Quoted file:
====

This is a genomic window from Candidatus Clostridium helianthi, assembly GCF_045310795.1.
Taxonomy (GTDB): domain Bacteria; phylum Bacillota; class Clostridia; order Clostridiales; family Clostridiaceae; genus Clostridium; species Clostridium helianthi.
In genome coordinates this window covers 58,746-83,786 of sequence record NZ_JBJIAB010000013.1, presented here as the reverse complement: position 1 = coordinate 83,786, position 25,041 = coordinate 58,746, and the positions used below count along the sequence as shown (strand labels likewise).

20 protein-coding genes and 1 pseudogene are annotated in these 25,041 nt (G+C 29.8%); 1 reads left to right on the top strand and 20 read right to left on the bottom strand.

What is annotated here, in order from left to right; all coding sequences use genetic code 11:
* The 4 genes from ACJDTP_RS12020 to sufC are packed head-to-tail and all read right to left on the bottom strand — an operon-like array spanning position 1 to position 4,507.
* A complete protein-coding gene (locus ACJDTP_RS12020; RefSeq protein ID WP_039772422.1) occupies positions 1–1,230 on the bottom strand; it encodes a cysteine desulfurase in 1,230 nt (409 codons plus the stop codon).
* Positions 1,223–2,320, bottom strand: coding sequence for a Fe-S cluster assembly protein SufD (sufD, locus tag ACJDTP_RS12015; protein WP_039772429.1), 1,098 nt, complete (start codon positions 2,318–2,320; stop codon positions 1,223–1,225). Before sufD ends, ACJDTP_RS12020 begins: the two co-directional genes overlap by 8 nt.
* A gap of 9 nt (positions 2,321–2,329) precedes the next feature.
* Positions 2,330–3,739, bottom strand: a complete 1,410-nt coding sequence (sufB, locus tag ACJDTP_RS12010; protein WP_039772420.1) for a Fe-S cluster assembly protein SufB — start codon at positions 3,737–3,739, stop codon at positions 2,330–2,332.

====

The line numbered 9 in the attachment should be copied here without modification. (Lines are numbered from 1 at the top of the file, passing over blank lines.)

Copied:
* A gap of 9 nt (positions 2,321–2,329) precedes the next feature.